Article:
Indian Telecom Story (Part XIV): Can pricing differentiate new Telco services?

Posted in Industry updates by Manas Ganguly on July 23, 2009

Of late, the number of foreign operators who have entered the Indian shores is impressive. Global Operators like MTS, Etisalat, Sistema, Do Co Mo have started offering their services to consumers.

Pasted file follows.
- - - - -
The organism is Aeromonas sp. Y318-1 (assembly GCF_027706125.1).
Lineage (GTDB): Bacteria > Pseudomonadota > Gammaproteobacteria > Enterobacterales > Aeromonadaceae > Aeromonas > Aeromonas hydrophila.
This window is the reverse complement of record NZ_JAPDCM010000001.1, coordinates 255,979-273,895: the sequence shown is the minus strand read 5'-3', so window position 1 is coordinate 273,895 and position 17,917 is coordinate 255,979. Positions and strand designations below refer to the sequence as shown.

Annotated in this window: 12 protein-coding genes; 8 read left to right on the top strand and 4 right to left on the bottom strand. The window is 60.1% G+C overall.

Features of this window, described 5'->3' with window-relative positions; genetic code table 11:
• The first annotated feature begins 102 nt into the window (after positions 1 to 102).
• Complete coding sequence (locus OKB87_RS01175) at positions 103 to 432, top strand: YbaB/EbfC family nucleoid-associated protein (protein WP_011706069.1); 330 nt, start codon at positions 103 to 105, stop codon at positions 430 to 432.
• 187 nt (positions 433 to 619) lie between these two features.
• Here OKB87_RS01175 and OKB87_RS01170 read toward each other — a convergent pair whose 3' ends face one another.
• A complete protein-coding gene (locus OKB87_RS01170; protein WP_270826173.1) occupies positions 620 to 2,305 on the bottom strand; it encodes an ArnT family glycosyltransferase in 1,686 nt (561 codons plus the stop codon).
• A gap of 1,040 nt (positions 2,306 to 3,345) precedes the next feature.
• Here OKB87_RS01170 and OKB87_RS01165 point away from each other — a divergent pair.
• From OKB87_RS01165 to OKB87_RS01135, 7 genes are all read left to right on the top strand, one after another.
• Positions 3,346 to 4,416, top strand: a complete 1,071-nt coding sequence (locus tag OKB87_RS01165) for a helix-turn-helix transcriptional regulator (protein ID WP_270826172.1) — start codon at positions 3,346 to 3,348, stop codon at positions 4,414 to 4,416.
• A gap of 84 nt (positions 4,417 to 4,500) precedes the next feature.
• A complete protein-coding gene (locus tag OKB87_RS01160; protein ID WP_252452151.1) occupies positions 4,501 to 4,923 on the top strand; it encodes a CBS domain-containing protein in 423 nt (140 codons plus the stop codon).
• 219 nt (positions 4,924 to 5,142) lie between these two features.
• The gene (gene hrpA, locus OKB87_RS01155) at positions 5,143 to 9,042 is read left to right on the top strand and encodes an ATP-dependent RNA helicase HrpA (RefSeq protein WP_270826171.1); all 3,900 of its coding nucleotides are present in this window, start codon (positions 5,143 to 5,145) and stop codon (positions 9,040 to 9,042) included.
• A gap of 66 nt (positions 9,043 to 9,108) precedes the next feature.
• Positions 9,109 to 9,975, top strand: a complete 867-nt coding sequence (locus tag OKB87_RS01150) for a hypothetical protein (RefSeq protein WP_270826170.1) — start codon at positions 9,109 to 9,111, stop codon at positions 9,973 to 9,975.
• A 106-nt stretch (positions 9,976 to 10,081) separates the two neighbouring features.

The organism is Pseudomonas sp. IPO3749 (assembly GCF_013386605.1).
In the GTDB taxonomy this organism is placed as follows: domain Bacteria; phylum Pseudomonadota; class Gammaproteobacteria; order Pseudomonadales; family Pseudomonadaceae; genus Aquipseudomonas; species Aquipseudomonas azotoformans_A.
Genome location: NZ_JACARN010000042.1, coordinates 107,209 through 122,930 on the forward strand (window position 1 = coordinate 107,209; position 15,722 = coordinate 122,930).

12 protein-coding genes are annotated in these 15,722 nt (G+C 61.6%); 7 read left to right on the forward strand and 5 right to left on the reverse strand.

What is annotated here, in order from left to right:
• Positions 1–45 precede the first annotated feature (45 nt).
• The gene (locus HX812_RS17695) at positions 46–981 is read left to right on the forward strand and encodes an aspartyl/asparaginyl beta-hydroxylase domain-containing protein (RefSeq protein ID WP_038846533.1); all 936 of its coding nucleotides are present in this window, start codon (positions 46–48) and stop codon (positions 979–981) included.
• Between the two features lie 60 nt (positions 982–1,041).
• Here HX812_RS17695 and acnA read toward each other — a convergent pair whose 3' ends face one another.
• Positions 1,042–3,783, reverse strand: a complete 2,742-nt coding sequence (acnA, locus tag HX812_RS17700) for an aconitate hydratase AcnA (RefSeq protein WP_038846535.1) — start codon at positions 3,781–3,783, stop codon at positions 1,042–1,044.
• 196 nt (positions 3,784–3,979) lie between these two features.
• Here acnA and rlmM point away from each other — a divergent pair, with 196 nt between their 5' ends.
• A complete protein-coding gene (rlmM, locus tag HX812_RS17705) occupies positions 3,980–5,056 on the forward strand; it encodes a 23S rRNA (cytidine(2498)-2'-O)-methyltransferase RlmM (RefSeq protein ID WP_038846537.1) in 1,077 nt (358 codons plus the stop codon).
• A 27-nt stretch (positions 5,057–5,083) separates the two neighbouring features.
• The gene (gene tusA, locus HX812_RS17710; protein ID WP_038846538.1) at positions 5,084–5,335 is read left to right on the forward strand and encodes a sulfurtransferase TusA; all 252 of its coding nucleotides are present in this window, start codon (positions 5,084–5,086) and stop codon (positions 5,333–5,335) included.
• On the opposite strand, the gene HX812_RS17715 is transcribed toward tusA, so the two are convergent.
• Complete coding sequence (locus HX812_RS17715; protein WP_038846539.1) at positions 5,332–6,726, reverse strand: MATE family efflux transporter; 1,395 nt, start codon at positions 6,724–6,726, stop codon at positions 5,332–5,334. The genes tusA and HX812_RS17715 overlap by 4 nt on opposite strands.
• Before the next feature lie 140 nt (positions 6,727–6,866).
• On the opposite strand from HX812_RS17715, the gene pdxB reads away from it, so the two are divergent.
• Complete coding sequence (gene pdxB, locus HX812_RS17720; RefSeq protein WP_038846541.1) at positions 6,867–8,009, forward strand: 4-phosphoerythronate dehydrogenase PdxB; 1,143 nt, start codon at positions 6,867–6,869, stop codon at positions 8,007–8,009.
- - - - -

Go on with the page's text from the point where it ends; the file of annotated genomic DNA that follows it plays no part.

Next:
However, what is disappointing is that all of these operators have yet again taken the price route to establish themselves in the market. Sample Tata Do Co Mo in Karnataka/Bangalore for instance. They have innovated on the talk times, charging consumers for seconds of usage instead of minutes of usage. This squarely means that if I make a call for 3 minutes and 20 seconds through the network, Tata Do Co Mo charges me for 200 seconds of usage instead of 4 minutes. That is very good news to the consumer. A rough calculation and analysis of my call minutes showed me that over the last 24 hours or so, I had actually used 2381 call seconds, while my operator would be charging me for 59 minutes/ 2940 seconds of usage. Going by the Minutes of usage concept, I was paying for 10 minutes that I did not use. These were the residual seconds that I was charged for! That is a 19% waste of my money! The seconds of use is thus a terrific value to the consumer. No wonder than that Tata Do Co Mo had signed on 400,000 users in the first week of launch.